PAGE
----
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    ABSTRACT: Analyzing microarray data represents a computational challenge due to the characteristics of these data. Clustering techniques are widely applied to create groups of genes that exhibit a similar behavior under the conditions tested. Biclustering emerges as an improvement of classical clustering since it relaxes the constraints for grouping genes to be evaluated only under a subset of the conditions and not under all of them. However, this technique is not appropriate for the analysis of longitudinal experiments in which the genes are evaluated under certain conditions at several time points. We present the TriGen algorithm, a genetic algorithm that finds triclusters of gene expression that take into account the experimental conditions and the time points simultaneously. We have used TriGen to mine datasets related to synthetic data, yeast (Saccharomyces cerevisiae) cell cycle and human inflammation and host response to injury experiments. TriGen has proved to be capable of extracting groups of genes with similar patterns in subsets of conditions and times, and these groups have shown to be related in terms of their functional annotations extracted from the Gene Ontology.
    Neurocomputing 05/2014; 132:In press. DOI:10.1016/j.neucom.2013.03.061 · 2.08 Impact Factor
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    • "In this paper a criteria for partitioning other than a constant value was also proposed, for example a two way analysis of variance model and a mean squared residue scoring approach. Later this method was improved by [35] that introduced a backward pruning method for generating an optimal number of two way clusters. [6] "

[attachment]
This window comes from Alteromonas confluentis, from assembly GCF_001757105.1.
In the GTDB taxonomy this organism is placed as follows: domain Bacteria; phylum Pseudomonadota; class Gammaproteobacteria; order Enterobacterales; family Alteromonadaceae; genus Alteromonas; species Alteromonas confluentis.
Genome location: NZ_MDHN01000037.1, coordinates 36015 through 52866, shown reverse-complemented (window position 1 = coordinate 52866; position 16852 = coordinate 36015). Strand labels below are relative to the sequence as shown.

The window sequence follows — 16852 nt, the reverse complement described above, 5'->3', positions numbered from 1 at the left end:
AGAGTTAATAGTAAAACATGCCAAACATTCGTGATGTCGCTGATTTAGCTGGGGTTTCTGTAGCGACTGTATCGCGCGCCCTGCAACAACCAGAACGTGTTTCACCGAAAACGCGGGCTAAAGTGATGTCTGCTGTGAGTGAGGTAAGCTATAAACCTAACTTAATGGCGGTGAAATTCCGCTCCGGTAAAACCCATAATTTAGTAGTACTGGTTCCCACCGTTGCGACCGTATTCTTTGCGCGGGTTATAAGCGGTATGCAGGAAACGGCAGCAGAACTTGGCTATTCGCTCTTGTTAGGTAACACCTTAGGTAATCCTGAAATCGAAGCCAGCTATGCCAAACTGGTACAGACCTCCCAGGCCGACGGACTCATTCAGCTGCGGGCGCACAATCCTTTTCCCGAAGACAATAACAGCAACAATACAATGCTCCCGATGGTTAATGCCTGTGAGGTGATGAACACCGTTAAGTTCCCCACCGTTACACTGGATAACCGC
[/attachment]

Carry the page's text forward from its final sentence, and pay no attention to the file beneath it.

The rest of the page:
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    ABSTRACT: In the past few years co-clustering has emerged as an important data mining tool for two way data analysis. Co-clustering is more advantageous over traditional one dimensional clustering in many ways such as, ability to find highly correlated sub-groups of rows and columns. However, one of the overlooked benefits of co-clustering is that, it can be used to extract meaningful knowledge for various other knowledge extraction purposes. For example, building predictive models with high dimensional data and heterogeneous population is a non-trivial task. Co-clusters extracted from such data, which shows similar pattern in both the dimension, can be used for a more accurate predictive model building. Several applications such as finding patient-disease cohorts in health care analysis, finding user-genre groups in recommendation systems and community detection problems can benefit from co-clustering technique that utilizes the predictive power of the data to generate co-clusters for improved data analysis. In this paper, we present the novel idea of Predictive Overlapping Co-Clustering (POCC) as an optimization problem for a more effective and improved predictive analysis. Our algorithm generates optimal co-clusters by maximizing predictive power of the co-clusters subject to the constraints on the number of row and column clusters. In this paper precision, recall and f-measure have been used as evaluation measures of the resulting co-clusters. Results of our algorithm has been compared with two other well-known techniques - K-means and Spectral co-clustering, over four real data set namely, Leukemia, Internet-Ads, Ovarian cancer and MovieLens data set. The results demonstrate the effectiveness and utility of our algorithm POCC in practice.